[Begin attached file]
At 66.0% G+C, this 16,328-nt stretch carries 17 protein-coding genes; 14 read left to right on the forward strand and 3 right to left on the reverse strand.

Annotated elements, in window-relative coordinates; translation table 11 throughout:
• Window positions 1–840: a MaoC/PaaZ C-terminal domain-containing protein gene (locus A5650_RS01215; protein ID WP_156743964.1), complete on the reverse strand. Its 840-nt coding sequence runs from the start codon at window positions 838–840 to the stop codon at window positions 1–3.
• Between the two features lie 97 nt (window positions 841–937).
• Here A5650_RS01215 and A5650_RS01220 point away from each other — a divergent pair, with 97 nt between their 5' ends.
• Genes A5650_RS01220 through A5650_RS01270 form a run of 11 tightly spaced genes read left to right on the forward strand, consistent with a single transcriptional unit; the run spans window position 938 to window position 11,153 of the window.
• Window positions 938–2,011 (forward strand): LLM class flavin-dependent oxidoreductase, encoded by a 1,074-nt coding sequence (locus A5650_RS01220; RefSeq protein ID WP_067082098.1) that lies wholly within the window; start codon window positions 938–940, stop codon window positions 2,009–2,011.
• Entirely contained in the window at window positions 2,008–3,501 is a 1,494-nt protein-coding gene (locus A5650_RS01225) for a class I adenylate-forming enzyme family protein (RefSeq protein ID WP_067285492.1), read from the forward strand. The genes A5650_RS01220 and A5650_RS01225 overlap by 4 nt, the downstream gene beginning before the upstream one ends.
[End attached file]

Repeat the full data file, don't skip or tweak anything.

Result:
At 66.0% G+C, this 16,328-nt stretch carries 17 protein-coding genes; 14 read left to right on the forward strand and 3 right to left on the reverse strand.

Annotated elements, in window-relative coordinates; translation table 11 throughout:
• Window positions 1–840: a MaoC/PaaZ C-terminal domain-containing protein gene (locus A5650_RS01215; protein ID WP_156743964.1), complete on the reverse strand. Its 840-nt coding sequence runs from the start codon at window positions 838–840 to the stop codon at window positions 1–3.
• Between the two features lie 97 nt (window positions 841–937).
• Here A5650_RS01215 and A5650_RS01220 point away from each other — a divergent pair, with 97 nt between their 5' ends.
• Genes A5650_RS01220 through A5650_RS01270 form a run of 11 tightly spaced genes read left to right on the forward strand, consistent with a single transcriptional unit; the run spans window position 938 to window position 11,153 of the window.
• Window positions 938–2,011 (forward strand): LLM class flavin-dependent oxidoreductase, encoded by a 1,074-nt coding sequence (locus A5650_RS01220; RefSeq protein ID WP_067082098.1) that lies wholly within the window; start codon window positions 938–940, stop codon window positions 2,009–2,011.
• Entirely contained in the window at window positions 2,008–3,501 is a 1,494-nt protein-coding gene (locus A5650_RS01225) for a class I adenylate-forming enzyme family protein (RefSeq protein ID WP_067285492.1), read from the forward strand. The genes A5650_RS01220 and A5650_RS01225 overlap by 4 nt, the downstream gene beginning before the upstream one ends.